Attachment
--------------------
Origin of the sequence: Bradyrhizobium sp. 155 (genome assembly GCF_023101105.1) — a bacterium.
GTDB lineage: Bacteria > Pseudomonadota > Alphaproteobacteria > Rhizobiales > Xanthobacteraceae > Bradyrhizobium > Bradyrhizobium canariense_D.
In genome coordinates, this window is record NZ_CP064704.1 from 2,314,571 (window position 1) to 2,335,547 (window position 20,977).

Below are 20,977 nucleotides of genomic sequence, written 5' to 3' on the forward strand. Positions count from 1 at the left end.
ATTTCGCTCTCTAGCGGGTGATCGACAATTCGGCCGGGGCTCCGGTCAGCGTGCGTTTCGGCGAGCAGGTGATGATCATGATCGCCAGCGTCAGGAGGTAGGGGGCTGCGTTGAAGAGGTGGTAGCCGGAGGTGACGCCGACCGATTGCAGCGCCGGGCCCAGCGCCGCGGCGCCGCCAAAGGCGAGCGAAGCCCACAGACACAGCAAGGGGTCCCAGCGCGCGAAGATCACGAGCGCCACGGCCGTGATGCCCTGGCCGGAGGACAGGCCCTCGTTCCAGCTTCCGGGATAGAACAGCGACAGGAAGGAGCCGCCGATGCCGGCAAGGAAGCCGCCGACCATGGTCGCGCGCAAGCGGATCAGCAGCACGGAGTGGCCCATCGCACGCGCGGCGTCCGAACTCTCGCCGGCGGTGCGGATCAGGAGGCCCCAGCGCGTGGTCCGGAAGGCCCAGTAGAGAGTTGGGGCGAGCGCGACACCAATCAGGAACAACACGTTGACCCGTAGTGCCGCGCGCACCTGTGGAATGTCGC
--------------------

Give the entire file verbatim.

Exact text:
Origin of the sequence: Bradyrhizobium sp. 155 (genome assembly GCF_023101105.1) — a bacterium.
GTDB lineage: Bacteria > Pseudomonadota > Alphaproteobacteria > Rhizobiales > Xanthobacteraceae > Bradyrhizobium > Bradyrhizobium canariense_D.
In genome coordinates, this window is record NZ_CP064704.1 from 2,314,571 (window position 1) to 2,335,547 (window position 20,977).

Below are 20,977 nucleotides of genomic sequence, written 5' to 3' on the forward strand. Positions count from 1 at the left end.
ATTTCGCTCTCTAGCGGGTGATCGACAATTCGGCCGGGGCTCCGGTCAGCGTGCGTTTCGGCGAGCAGGTGATGATCATGATCGCCAGCGTCAGGAGGTAGGGGGCTGCGTTGAAGAGGTGGTAGCCGGAGGTGACGCCGACCGATTGCAGCGCCGGGCCCAGCGCCGCGGCGCCGCCAAAGGCGAGCGAAGCCCACAGACACAGCAAGGGGTCCCAGCGCGCGAAGATCACGAGCGCCACGGCCGTGATGCCCTGGCCGGAGGACAGGCCCTCGTTCCAGCTTCCGGGATAGAACAGCGACAGGAAGGAGCCGCCGATGCCGGCAAGGAAGCCGCCGACCATGGTCGCGCGCAAGCGGATCAGCAGCACGGAGTGGCCCATCGCACGCGCGGCGTCCGAACTCTCGCCGGCGGTGCGGATCAGGAGGCCCCAGCGCGTGGTCCGGAAGGCCCAGTAGAGAGTTGGGGCGAGCGCGACACCAATCAGGAACAACACGTTGACCCGTAGTGCCGCGCGCACCTGTGGAATGTCGC